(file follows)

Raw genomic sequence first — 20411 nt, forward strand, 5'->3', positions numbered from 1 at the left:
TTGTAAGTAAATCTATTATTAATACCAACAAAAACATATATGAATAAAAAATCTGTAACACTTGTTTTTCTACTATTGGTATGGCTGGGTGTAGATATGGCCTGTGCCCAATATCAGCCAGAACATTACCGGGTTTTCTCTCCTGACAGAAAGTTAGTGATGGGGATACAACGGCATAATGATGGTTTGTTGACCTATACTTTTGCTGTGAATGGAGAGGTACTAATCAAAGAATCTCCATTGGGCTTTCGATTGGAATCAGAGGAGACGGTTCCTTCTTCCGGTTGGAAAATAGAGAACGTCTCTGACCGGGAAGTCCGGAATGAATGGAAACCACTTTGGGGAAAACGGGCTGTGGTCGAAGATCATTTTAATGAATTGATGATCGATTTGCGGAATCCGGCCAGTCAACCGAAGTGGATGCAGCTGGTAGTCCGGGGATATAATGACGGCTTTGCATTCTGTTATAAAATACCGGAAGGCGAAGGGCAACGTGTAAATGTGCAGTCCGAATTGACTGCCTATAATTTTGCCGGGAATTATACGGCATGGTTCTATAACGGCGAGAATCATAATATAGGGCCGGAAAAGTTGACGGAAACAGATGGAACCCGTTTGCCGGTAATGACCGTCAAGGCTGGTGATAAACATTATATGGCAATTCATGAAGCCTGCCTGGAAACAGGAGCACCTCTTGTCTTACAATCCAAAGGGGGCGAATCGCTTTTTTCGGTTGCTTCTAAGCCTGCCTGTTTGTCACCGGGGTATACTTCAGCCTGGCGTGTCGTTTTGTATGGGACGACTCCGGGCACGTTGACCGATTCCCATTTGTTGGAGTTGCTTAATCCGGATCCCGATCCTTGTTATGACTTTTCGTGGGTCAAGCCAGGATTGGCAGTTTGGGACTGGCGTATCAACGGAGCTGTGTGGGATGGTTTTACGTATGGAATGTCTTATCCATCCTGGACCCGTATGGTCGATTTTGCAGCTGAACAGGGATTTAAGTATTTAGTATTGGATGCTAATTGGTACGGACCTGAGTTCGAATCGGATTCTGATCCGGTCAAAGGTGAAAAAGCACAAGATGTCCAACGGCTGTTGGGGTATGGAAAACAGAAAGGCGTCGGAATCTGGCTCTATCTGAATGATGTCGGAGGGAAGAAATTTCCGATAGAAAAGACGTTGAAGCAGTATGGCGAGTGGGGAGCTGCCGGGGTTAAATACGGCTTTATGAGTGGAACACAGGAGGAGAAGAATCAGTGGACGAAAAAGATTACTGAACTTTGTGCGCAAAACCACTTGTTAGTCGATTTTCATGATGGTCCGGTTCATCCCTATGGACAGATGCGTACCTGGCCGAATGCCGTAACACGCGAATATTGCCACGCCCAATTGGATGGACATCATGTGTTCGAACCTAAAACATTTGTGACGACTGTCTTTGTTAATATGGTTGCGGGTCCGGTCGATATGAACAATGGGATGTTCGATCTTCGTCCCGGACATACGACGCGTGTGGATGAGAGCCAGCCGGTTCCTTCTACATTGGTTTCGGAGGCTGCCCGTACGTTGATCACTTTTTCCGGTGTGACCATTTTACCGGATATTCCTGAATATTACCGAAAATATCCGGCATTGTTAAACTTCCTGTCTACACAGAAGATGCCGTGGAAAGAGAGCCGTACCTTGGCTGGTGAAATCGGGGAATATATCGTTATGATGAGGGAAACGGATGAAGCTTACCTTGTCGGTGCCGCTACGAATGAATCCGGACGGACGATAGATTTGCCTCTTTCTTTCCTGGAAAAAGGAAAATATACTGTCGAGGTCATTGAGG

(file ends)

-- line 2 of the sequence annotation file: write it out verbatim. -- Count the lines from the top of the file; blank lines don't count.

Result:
TTGTAAGTAAATCTATTATTAATACCAACAAAAACATATATGAATAAAAAATCTGTAACACTTGTTTTTCTACTATTGGTATGGCTGGGTGTAGATATGGCCTGTGCCCAATATCAGCCAGAACATTACCGGGTTTTCTCTCCTGACAGAAAGTTAGTGATGGGGATACAACGGCATAATGATGGTTTGTTGACCTATACTTTTGCTGTGAATGGAGAGGTACTAATCAAAGAATCTCCATTGGGCTTTCGATTGGAATCAGAGGAGACGGTTCCTTCTTCCGGTTGGAAAATAGAGAACGTCTCTGACCGGGAAGTCCGGAATGAATGGAAACCACTTTGGGGAAAACGGGCTGTGGTCGAAGATCATTTTAATGAATTGATGATCGATTTGCGGAATCCGGCCAGTCAACCGAAGTGGATGCAGCTGGTAGTCCGGGGATATAATGACGGCTTTGCATTCTGTTATAAAATACCGGAAGGCGAAGGGCAACGTGTAAATGTGCAGTCCGAATTGACTGCCTATAATTTTGCCGGGAATTATACGGCATGGTTCTATAACGGCGAGAATCATAATATAGGGCCGGAAAAGTTGACGGAAACAGATGGAACCCGTTTGCCGGTAATGACCGTCAAGGCTGGTGATAAACATTATATGGCAATTCATGAAGCCTGCCTGGAAACAGGAGCACCTCTTGTCTTACAATCCAAAGGGGGCGAATCGCTTTTTTCGGTTGCTTCTAAGCCTGCCTGTTTGTCACCGGGGTATACTTCAGCCTGGCGTGTCGTTTTGTATGGGACGACTCCGGGCACGTTGACCGATTCCCATTTGTTGGAGTTGCTTAATCCGGATCCCGATCCTTGTTATGACTTTTCGTGGGTCAAGCCAGGATTGGCAGTTTGGGACTGGCGTATCAACGGAGCTGTGTGGGATGGTTTTACGTATGGAATGTCTTATCCATCCTGGACCCGTATGGTCGATTTTGCAGCTGAACAGGGATTTAAGTATTTAGTATTGGATGCTAATTGGTACGGACCTGAGTTCGAATCGGATTCTGATCCGGTCAAAGGTGAAAAAGCACAAGATGTCCAACGGCTGTTGGGGTATGGAAAACAGAAAGGCGTCGGAATCTGGCTCTATCTGAATGATGTCGGAGGGAAGAAATTTCCGATAGAAAAGACGTTGAAGCAGTATGGCGAGTGGGGAGCTGCCGGGGTTAAATACGGCTTTATGAGTGGAACACAGGAGGAGAAGAATCAGTGGACGAAAAAGATTACTGAACTTTGTGCGCAAAACCACTTGTTAGTCGATTTTCATGATGGTCCGGTTCATCCCTATGGACAGATGCGTACCTGGCCGAATGCCGTAACACGCGAATATTGCCACGCCCAATTGGATGGACATCATGTGTTCGAACCTAAAACATTTGTGACGACTGTCTTTGTTAATATGGTTGCGGGTCCGGTCGATATGAACAATGGGATGTTCGATCTTCGTCCCGGACATACGACGCGTGTGGATGAGAGCCAGCCGGTTCCTTCTACATTGGTTTCGGAGGCTGCCCGTACGTTGATCACTTTTTCCGGTGTGACCATTTTACCGGATATTCCTGAATATTACCGAAAATATCCGGCATTGTTAAACTTCCTGTCTACACAGAAGATGCCGTGGAAAGAGAGCCGTACCTTGGCTGGTGAAATCGGGGAATATATCGTTATGATGAGGGAAACGGATGAAGCTTACCTTGTCGGTGCCGCTACGAATGAATCCGGACGGACGATAGATTTGCCTCTTTCTTTCCTGGAAAAAGGAAAATATACTGTCGAGGTCATTGAGG